IAble Protects More Than SSI
Des Moines, Iowa – State Treasurer Michael Fitzgerald wants to make it clear for eligible individuals that IAble protects more than just Supplemental Security Income (SSI) eligibility. “A common myth about IAble is it only safeguards SSI eligibility,” said Fitzgerald. “However, funds invested in the Plan are disregarded when determining eligibility for many more programs; some of which include Medicaid, Supplemental Nutrition Assistance Programs (SNAP), Housing and Urban Development (HUD) and the Free Application for Federal Student Aid (FAFSA).”
IAble, Iowa’s Achieving a Better Life Experience (ABLE) plan, is a savings plan administered by Fitzgerald. The Plan allows individuals with a disability and their support systems to save money without the income limitations of federal benefits. For example, without an ABLE account, individuals receiving SSI benefits are only able to have $2,000 in their name. Asset limits such as this prevent them from achieving financial independence.
With IAble, eligible individuals can save up to $16,000 each year, and the funds in the account are disregarded when qualifying for many federal means tested programs.* The money can be spent on qualified disability expenses such as assistive technology, support services, education, groceries and housing.**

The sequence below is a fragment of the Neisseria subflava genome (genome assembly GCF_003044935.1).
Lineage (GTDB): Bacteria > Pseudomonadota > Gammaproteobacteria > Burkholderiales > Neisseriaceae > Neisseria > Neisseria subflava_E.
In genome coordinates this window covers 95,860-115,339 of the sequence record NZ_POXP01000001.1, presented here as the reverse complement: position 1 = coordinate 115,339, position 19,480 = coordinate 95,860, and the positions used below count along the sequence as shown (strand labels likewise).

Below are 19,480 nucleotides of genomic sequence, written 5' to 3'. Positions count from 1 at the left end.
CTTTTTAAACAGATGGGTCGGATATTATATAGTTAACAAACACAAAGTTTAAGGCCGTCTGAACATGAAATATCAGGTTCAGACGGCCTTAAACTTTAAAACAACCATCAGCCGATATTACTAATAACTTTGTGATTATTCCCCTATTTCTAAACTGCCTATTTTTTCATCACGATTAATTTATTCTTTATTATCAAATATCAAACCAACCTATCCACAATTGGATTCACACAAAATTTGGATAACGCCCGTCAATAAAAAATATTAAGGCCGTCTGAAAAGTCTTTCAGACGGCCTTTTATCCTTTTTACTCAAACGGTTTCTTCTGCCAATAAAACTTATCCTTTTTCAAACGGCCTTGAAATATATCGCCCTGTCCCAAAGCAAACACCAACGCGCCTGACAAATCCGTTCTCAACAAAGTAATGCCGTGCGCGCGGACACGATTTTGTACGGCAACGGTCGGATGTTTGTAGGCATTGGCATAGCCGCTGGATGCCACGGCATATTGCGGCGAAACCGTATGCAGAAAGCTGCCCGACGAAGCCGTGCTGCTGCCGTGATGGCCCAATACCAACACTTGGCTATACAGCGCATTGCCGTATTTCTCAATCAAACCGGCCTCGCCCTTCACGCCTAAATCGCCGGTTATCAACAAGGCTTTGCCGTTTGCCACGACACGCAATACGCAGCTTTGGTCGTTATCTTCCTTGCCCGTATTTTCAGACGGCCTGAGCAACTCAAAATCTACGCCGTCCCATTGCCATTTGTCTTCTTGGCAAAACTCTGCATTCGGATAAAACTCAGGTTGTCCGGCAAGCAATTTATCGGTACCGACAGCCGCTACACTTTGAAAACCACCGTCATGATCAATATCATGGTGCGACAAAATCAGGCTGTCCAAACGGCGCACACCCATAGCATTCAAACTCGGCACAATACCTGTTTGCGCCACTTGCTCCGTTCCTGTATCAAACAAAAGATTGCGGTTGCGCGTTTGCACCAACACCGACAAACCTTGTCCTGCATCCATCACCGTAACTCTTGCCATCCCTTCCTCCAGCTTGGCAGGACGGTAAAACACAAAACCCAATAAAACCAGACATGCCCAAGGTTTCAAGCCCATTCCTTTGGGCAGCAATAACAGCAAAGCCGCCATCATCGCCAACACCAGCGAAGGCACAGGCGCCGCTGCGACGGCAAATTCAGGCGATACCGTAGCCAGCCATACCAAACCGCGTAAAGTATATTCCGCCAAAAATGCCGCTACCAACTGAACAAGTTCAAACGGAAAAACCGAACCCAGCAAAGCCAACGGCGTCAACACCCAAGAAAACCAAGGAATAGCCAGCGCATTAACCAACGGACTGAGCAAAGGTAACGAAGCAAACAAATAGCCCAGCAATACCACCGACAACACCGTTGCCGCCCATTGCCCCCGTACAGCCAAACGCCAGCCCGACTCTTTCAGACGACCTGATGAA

“All of these programs are a great benefit to individuals with disabilities and provide them with necessary income to support themselves,” continued Fitzgerald. “Knowing IAble is there to help protect those benefits means individuals with disabilities can continue to shoot for the stars and chase their dreams without financial limitations.”
*The Federal Annual Contribution Limit is $16,000 in 2022. IAble Account Owners who earn income may exceed the annual contribution limit by an additional $12,880 in 2022, which is adjusted annually by the federal government.
**Earnings on non-qualified withdrawals may be subject to federal income tax and a 10% federal penalty tax, as well as applicable state and local income taxes.